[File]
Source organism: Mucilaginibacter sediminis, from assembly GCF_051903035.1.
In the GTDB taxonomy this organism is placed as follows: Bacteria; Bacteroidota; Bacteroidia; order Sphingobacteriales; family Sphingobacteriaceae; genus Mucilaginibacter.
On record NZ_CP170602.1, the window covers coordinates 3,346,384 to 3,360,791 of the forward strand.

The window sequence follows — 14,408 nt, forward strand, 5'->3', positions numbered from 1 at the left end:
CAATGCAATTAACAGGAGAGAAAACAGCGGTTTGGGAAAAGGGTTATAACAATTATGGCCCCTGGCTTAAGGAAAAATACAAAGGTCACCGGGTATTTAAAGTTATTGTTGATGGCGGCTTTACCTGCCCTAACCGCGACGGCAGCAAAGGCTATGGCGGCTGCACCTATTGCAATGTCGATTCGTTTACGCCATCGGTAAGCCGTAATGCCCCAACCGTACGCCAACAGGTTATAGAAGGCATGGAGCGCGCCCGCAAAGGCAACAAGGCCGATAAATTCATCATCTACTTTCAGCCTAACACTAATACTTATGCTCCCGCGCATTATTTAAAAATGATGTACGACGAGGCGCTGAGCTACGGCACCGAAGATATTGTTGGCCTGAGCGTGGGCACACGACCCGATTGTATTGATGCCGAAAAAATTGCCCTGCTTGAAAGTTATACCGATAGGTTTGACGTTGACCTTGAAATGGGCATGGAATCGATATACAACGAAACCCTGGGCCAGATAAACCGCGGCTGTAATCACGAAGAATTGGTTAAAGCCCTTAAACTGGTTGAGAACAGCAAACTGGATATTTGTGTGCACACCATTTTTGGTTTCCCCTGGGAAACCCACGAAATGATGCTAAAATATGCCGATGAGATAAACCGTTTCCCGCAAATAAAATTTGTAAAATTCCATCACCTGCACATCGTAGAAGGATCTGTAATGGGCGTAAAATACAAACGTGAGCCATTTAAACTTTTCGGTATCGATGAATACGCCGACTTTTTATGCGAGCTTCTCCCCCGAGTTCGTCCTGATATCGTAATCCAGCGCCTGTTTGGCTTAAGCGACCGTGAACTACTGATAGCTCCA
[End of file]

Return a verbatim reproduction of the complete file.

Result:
Source organism: Mucilaginibacter sediminis, from assembly GCF_051903035.1.
In the GTDB taxonomy this organism is placed as follows: Bacteria; Bacteroidota; Bacteroidia; order Sphingobacteriales; family Sphingobacteriaceae; genus Mucilaginibacter.
On record NZ_CP170602.1, the window covers coordinates 3,346,384 to 3,360,791 of the forward strand.

The window sequence follows — 14,408 nt, forward strand, 5'->3', positions numbered from 1 at the left end:
CAATGCAATTAACAGGAGAGAAAACAGCGGTTTGGGAAAAGGGTTATAACAATTATGGCCCCTGGCTTAAGGAAAAATACAAAGGTCACCGGGTATTTAAAGTTATTGTTGATGGCGGCTTTACCTGCCCTAACCGCGACGGCAGCAAAGGCTATGGCGGCTGCACCTATTGCAATGTCGATTCGTTTACGCCATCGGTAAGCCGTAATGCCCCAACCGTACGCCAACAGGTTATAGAAGGCATGGAGCGCGCCCGCAAAGGCAACAAGGCCGATAAATTCATCATCTACTTTCAGCCTAACACTAATACTTATGCTCCCGCGCATTATTTAAAAATGATGTACGACGAGGCGCTGAGCTACGGCACCGAAGATATTGTTGGCCTGAGCGTGGGCACACGACCCGATTGTATTGATGCCGAAAAAATTGCCCTGCTTGAAAGTTATACCGATAGGTTTGACGTTGACCTTGAAATGGGCATGGAATCGATATACAACGAAACCCTGGGCCAGATAAACCGCGGCTGTAATCACGAAGAATTGGTTAAAGCCCTTAAACTGGTTGAGAACAGCAAACTGGATATTTGTGTGCACACCATTTTTGGTTTCCCCTGGGAAACCCACGAAATGATGCTAAAATATGCCGATGAGATAAACCGTTTCCCGCAAATAAAATTTGTAAAATTCCATCACCTGCACATCGTAGAAGGATCTGTAATGGGCGTAAAATACAAACGTGAGCCATTTAAACTTTTCGGTATCGATGAATACGCCGACTTTTTATGCGAGCTTCTCCCCCGAGTTCGTCCTGATATCGTAATCCAGCGCCTGTTTGGCTTAAGCGACCGTGAACTACTGATAGCTCCA